Forget the Mason-Dixon line. West Virginia has a “slaw” line. It stretches from Sistersville to Clarksburg to Elkins and on to Virginia.
Order a hot dog with “everything” anywhere south of that line and be prepared to have a mound of creamy coleslaw plopped on the weenie.
In the border areas—such as Buckhannon—coleslaw is available, but you have to request it.
In both panhandles, slaw on a hot dog is practically unheard of.
“Slaw is not a given in West Virginia,” says a man who goes by the pseudonym “Stanton”. He’s a non-profit executive in Charleston who runs the Web site.
Hot dogs here are controversial, what with the north-south slaw divide, so Stanton doesn’t want to give his real name.
“About I think 40 counties in West Virginia, if you order a hot dog with everything you’re probably going to get slaw on it,” Stanton continues. “The rest of the counties vary somewhere between, it’s available as an option if you ask for it to ‘What? Slaw? What are you talking about?’”
Stanton and a few contributors provide reviews of hot dog joints all over the state. His Web site produced the slaw map.
“Chili is different all through the state,” Stanton says. “If you are in the southern part of West Virginia, you’re going to find it more meaty and a little sweet maybe. And the closer you get to Fairmont, Clarksburg, it’s going to be much spicier.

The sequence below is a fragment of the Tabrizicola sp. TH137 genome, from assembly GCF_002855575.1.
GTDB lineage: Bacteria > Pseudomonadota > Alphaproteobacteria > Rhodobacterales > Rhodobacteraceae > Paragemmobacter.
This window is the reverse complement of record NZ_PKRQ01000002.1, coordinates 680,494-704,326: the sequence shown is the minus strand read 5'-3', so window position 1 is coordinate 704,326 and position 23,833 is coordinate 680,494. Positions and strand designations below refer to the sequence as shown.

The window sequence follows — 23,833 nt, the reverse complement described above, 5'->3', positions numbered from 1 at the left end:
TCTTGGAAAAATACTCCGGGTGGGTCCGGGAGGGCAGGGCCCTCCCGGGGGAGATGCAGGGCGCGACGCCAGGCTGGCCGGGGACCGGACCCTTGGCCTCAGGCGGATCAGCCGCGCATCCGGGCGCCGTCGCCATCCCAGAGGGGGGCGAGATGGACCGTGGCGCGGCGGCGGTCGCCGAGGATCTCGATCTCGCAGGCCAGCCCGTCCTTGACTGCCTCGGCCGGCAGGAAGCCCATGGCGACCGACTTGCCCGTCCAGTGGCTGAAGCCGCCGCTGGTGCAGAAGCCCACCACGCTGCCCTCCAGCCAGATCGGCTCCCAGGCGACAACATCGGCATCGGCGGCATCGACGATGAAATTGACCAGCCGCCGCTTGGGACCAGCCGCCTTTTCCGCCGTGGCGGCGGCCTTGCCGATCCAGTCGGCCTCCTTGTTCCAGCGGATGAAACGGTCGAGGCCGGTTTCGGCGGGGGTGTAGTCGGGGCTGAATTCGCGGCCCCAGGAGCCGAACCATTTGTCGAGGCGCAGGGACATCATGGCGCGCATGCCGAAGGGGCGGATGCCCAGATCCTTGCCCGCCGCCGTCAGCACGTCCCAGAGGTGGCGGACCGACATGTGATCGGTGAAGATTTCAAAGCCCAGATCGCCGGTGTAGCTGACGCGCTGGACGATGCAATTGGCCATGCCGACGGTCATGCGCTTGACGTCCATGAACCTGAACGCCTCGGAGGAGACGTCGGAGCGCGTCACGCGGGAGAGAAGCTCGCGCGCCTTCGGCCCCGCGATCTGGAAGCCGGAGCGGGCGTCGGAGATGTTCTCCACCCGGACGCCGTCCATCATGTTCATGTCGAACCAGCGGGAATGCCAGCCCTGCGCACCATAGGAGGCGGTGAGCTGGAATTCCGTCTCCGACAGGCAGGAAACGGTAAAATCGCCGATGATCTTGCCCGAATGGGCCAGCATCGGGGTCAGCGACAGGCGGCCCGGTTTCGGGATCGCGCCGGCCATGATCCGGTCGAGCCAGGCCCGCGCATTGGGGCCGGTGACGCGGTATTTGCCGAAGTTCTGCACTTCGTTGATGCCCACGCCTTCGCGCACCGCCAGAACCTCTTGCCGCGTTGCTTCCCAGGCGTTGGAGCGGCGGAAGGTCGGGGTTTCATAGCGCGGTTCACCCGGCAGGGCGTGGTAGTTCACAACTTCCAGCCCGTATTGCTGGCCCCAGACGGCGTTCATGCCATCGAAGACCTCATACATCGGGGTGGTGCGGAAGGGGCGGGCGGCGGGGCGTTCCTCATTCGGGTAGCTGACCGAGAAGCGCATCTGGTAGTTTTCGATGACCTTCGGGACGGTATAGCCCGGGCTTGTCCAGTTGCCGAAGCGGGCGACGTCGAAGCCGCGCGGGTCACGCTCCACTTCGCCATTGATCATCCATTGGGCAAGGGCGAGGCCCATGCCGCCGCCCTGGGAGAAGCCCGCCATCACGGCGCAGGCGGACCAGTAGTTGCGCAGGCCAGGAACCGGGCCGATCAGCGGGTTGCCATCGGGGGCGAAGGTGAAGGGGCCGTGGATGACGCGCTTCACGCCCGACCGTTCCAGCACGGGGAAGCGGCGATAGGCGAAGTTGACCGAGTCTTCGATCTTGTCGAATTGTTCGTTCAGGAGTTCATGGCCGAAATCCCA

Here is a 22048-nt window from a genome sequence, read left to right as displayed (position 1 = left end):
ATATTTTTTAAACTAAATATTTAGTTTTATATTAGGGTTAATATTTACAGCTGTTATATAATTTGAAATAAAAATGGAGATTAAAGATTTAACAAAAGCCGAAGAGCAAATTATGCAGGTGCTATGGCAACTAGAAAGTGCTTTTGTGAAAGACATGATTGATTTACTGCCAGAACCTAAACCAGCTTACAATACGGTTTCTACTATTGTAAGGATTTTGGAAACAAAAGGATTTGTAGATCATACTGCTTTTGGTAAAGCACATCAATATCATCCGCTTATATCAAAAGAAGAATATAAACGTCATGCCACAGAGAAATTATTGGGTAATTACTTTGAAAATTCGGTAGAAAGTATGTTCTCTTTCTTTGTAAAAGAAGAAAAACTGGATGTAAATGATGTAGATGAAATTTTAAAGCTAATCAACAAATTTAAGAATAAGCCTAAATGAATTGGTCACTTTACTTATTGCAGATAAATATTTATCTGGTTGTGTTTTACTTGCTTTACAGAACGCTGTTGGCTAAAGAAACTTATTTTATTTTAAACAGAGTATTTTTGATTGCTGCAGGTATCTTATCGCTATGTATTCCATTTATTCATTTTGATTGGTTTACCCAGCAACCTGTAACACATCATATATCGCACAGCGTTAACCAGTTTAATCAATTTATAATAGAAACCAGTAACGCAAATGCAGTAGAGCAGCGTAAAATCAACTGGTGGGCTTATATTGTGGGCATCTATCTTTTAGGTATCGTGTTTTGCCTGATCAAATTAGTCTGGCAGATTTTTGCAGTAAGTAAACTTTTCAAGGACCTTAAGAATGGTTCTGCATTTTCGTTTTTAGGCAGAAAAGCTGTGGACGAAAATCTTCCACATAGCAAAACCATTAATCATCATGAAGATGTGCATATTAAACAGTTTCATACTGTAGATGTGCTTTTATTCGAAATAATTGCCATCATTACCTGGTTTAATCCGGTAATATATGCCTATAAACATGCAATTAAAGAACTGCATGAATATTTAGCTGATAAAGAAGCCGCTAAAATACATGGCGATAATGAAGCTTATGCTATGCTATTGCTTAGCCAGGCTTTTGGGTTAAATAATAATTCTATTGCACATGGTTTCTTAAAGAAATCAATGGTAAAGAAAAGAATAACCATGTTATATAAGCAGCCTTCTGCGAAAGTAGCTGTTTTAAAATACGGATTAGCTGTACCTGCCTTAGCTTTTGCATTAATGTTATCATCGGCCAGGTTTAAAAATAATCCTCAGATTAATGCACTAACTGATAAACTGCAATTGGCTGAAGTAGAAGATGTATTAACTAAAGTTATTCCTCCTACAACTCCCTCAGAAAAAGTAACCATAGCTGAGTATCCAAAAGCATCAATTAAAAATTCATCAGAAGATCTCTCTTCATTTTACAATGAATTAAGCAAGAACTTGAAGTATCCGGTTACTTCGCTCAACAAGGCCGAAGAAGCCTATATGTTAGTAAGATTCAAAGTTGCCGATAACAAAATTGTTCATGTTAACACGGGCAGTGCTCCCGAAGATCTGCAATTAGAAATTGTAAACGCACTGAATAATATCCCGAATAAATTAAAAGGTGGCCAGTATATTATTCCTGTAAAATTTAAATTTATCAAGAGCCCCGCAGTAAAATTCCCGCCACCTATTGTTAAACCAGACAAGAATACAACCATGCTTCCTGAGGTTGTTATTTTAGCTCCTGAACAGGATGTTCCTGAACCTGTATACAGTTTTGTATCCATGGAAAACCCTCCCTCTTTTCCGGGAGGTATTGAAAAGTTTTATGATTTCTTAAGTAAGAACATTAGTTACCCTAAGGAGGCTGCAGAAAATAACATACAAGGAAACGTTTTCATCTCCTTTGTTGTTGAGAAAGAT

“And it’s also going to be called differently too. In Huntington they call it sauce. In Charleston, we call it chili. And most of the state calls it chili, but there again, when you go up I-79 up to Fairmont, it’s sauce again, so it’s hard to know what you call it.”
Sharing a hot dog (or two) with Stanton at Charleston’s Swiftwater Café, it’s obvious he’s a connoisseur.
First, there’s the presentation: he smiles. It’s a bit messy, but he kind of likes that.
Then, the taste: yum. He likes the meatiness and spice of the chili, and the sweetness and texture of the slaw.
Then the mess. We both dig into our two hot-dog special and try to avoid releasing an avalanche of hot dog toppings onto our laps.
According to Stanton, a true West Virginia hot dog comes with mustard, onions, slaw and chili.
The two main ingredients, slaw and chili, he says have to be carefully planned and executed.